Make it specific and personal. We can often relate more easily to human drama than objective facts.
Make it Emotional
As much as we like to think that we’re logical creatures, we make a lot of our decisions based on emotion. In fact, those suffering from injuries in areas of the brain that generate emotion often have difficulty making decisions.
And so using language that is charged with emotion can be incredibly effective at engaging and persuading your customer. It creates a certain mood, making people feel something.
Certain emotions are more powerful than others. Generating enthusiasm and excitement, for example, will work wonders at hooking your reader. For example, words that suggest affluence, prestige, or power, like luxurious, glamorous or lucrative. Or words that are very positive, such as celebrate or thrive. Anything that suggests saving money—such as bargain—is also exciting for people.
Then there are words that spark curiosity, such as mind-blowing or miracle, or words that are particularly reassuring, such as guilt-free, effortless, all-inclusive, or fail-proof.
Check out our article on power words for more inspiration on how to use emotion in your copywriting.
Tap into a Fear
People don’t like to be scared so don’t go overboard when instilling fear in your readers. However, creating a sense of either urgency or scarcity has been proven to persuade customers. After all, we don’t want to be left behind and we don’t want to be left out either.
Phrases such as in short supply, for a short time only, limited, or running out all stress the need for haste. But even words like today or now—which readers will barely register—can gently push them into acting sooner rather than later.
You could also talk about all the people already enjoying your services or benefiting from your product. Even better, get direct quotes from them. This could generate some serious FOMO in your readers (fear of missing out).
And if you’re a B2B company, mention how competitors are succeeding or getting ahead. This is always likely to get your reader to sit up and pay attention.
Give Them a Reason to Feel Special
We all like to think that we’re getting special treatment and so readers can be excited by the idea of exclusivity.
Promise potential customers a behind-the-scenes glimpse at something or access to secret or insider information. Get them to sign up for your newsletter by telling them they’ll be the first to know about future sales and offers.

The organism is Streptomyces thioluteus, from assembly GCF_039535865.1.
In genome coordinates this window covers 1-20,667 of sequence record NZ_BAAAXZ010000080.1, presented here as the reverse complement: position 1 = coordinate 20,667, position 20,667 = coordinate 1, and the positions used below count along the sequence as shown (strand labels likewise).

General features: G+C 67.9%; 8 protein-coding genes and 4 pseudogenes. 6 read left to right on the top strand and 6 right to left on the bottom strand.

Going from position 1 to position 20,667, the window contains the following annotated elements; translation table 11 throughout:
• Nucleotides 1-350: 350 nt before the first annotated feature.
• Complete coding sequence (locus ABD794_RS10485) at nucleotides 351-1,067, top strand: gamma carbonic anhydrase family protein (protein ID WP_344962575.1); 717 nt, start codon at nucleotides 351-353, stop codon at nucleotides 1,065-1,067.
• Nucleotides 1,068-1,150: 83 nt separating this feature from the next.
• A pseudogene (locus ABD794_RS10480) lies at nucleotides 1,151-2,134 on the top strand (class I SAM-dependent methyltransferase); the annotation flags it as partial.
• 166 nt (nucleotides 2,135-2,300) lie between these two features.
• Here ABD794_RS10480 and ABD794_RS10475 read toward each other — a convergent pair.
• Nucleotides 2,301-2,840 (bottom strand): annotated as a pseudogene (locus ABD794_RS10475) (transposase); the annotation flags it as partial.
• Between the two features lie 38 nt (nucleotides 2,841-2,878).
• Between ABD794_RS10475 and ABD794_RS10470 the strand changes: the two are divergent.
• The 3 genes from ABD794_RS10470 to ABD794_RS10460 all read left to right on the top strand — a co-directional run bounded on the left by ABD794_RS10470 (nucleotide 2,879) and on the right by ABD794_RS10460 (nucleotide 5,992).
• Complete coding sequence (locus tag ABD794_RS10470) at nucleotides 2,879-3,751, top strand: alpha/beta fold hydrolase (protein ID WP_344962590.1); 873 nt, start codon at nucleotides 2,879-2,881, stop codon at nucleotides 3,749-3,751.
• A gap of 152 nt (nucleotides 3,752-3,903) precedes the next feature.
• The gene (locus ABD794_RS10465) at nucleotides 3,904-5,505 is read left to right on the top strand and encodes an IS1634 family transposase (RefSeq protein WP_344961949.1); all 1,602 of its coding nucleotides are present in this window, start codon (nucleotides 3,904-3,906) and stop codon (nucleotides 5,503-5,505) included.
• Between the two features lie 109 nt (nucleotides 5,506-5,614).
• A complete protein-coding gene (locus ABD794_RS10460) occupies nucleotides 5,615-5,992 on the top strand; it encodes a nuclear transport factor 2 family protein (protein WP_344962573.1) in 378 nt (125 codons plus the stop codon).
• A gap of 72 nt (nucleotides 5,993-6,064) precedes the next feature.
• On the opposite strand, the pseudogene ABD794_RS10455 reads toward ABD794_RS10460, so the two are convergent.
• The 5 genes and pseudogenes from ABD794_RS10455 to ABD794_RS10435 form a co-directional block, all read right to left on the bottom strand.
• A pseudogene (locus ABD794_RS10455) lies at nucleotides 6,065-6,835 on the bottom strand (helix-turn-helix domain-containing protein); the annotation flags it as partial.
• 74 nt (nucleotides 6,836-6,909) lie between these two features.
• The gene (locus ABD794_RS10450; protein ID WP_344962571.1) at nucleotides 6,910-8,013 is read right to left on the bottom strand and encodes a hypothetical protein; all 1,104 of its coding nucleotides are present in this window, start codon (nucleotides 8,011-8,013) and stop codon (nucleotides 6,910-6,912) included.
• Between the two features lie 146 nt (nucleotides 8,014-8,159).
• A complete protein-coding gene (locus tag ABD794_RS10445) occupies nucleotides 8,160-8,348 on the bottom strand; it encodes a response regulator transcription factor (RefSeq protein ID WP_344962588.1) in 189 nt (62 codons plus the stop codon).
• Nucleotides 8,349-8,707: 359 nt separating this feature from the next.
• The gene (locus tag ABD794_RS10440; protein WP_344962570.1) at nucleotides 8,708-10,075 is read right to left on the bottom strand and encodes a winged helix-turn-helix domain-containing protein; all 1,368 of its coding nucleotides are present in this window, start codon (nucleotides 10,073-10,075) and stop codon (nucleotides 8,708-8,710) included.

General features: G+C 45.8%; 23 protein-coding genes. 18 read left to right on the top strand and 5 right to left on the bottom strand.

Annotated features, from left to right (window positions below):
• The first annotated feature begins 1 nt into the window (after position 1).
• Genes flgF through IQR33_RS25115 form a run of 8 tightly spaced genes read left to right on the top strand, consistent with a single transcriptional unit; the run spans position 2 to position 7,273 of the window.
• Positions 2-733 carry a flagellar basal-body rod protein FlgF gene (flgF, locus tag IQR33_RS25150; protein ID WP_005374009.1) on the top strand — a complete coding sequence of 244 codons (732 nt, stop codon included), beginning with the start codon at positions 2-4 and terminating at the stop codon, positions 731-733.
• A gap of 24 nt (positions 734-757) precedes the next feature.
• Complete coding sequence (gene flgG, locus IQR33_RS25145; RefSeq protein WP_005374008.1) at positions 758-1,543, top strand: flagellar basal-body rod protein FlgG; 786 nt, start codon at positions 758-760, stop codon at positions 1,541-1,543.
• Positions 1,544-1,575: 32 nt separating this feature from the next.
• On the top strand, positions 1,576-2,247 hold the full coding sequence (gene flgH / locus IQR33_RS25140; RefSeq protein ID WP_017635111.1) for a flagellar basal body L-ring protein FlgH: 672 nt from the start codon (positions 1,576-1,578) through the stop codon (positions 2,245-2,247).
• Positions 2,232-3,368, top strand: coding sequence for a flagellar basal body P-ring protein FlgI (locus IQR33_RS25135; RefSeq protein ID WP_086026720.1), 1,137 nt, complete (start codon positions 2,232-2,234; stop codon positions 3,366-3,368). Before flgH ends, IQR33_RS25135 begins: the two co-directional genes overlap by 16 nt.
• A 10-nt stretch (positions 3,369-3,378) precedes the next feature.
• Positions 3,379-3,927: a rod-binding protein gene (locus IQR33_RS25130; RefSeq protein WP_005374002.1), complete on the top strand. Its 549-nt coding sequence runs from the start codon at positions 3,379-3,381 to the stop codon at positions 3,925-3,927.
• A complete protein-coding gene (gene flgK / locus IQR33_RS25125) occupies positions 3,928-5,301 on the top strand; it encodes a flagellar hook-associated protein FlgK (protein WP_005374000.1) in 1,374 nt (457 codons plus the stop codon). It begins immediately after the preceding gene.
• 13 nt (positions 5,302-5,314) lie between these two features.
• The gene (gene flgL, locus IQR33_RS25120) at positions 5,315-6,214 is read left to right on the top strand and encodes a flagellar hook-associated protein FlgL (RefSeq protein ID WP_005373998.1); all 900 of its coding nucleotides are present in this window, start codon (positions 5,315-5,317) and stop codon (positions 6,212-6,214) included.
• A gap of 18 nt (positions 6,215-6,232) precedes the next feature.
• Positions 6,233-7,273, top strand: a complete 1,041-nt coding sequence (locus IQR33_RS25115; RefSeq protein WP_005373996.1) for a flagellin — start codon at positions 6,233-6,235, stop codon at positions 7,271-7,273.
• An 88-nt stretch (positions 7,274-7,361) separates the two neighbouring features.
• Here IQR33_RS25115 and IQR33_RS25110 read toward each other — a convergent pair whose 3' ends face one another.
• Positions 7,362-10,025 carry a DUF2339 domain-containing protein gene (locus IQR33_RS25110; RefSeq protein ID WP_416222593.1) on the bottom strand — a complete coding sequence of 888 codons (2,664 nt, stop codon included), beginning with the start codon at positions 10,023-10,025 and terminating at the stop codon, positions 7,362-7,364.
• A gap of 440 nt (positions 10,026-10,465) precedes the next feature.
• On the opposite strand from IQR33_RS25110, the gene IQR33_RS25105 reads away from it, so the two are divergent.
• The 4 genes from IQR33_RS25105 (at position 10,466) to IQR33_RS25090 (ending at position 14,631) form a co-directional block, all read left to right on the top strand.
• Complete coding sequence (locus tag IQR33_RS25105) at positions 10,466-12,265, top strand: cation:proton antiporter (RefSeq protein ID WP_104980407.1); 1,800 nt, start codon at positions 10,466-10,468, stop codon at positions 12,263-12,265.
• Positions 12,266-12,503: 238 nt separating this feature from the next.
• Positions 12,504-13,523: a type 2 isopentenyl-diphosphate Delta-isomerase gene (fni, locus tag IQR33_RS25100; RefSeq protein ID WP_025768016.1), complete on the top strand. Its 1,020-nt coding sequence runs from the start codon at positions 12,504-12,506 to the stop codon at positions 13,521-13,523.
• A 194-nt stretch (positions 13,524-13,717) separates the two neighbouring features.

You can also talk about waiting lists, deadlines, and limited sales. Exclusivity goes hand in hand with scarcity and urgency. Something is valuable if it becomes harder to attain. And so creating a sense of rarity or shortage will build a mood of exclusivity and make people act fast.
And Tell Them Why You’re Special
What makes you unique? What’s your USP (Unique Selling Proposition)? Compare yourself to your competitors and explain why you’re better. This will help you to distinguish yourself in a competitive market, giving customers a reason to choose you over someone else.
For example, Most window repair services charge by the hour. But we offer an upfront quote so you know exactly what you’re in for.
The best USPs are incredibly specific, identifying a clear advantage that no one else can offer. Some even turn their weakness into their USP. For example, when Avis was the second-largest car rental company in the US after Hertz, it used this to its advantage with the slogan:
We’re number two. We try harder.
However, if in doubt, you can always talk about your prices (you’re more affordable or offer free shipping or bulk discounts) or the quality of your products (artisan, handmade, superior materials, better quality control, and so on).
Back Up Your Claims
When you’re trying to persuade people, sometimes you need to call in backup. If they don’t trust you, they’ll almost certainly trust anyone who’s considered an ‘expert.’ So if you can get quotes from established figures in your industry, this will help support any claims you make.
Similarly, you can use statistics and facts from authoritative publications to establish your credibility. Phrases like Evidence shows…or According to a study…can be incredibly persuasive.
Whenever you make a claim, try to make it precise and specific. Rather than simply describing a product as best-selling, say we’ve already sold 2,300. Or 88% of our customers have given our service 5 stars.
Offer Social Proof
People trust other people more than they trust businesses. After all, they know you’re trying to sell them something.
We rely on other people’s opinions and tend to follow their behaviour. In fact, according to Nielsen, 92% of people trust a recommendation from a peer and 70% of people trust recommendations from people they don’t even know.